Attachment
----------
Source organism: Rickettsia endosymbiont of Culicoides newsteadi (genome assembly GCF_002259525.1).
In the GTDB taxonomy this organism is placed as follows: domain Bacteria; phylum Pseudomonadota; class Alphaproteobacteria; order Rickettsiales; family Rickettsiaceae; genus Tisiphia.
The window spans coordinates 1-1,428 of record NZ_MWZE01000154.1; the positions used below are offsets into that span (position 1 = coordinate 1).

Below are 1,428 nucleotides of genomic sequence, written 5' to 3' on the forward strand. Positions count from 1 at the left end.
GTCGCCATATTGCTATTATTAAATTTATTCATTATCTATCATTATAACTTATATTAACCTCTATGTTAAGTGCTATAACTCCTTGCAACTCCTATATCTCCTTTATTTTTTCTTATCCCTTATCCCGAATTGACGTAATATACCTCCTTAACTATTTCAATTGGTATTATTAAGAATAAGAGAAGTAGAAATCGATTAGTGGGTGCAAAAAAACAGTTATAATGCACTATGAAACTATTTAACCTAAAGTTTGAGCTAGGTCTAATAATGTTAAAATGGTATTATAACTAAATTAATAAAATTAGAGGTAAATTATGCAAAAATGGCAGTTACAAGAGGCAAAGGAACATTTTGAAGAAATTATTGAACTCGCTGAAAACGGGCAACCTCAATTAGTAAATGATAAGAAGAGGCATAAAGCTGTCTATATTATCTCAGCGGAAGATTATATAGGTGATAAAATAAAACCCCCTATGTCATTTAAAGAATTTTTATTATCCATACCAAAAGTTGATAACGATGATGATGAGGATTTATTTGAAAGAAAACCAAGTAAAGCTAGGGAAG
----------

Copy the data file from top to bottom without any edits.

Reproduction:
Source organism: Rickettsia endosymbiont of Culicoides newsteadi (genome assembly GCF_002259525.1).
In the GTDB taxonomy this organism is placed as follows: domain Bacteria; phylum Pseudomonadota; class Alphaproteobacteria; order Rickettsiales; family Rickettsiaceae; genus Tisiphia.
The window spans coordinates 1-1,428 of record NZ_MWZE01000154.1; the positions used below are offsets into that span (position 1 = coordinate 1).

Below are 1,428 nucleotides of genomic sequence, written 5' to 3' on the forward strand. Positions count from 1 at the left end.
GTCGCCATATTGCTATTATTAAATTTATTCATTATCTATCATTATAACTTATATTAACCTCTATGTTAAGTGCTATAACTCCTTGCAACTCCTATATCTCCTTTATTTTTTCTTATCCCTTATCCCGAATTGACGTAATATACCTCCTTAACTATTTCAATTGGTATTATTAAGAATAAGAGAAGTAGAAATCGATTAGTGGGTGCAAAAAAACAGTTATAATGCACTATGAAACTATTTAACCTAAAGTTTGAGCTAGGTCTAATAATGTTAAAATGGTATTATAACTAAATTAATAAAATTAGAGGTAAATTATGCAAAAATGGCAGTTACAAGAGGCAAAGGAACATTTTGAAGAAATTATTGAACTCGCTGAAAACGGGCAACCTCAATTAGTAAATGATAAGAAGAGGCATAAAGCTGTCTATATTATCTCAGCGGAAGATTATATAGGTGATAAAATAAAACCCCCTATGTCATTTAAAGAATTTTTATTATCCATACCAAAAGTTGATAACGATGATGATGAGGATTTATTTGAAAGAAAACCAAGTAAAGCTAGGGAAG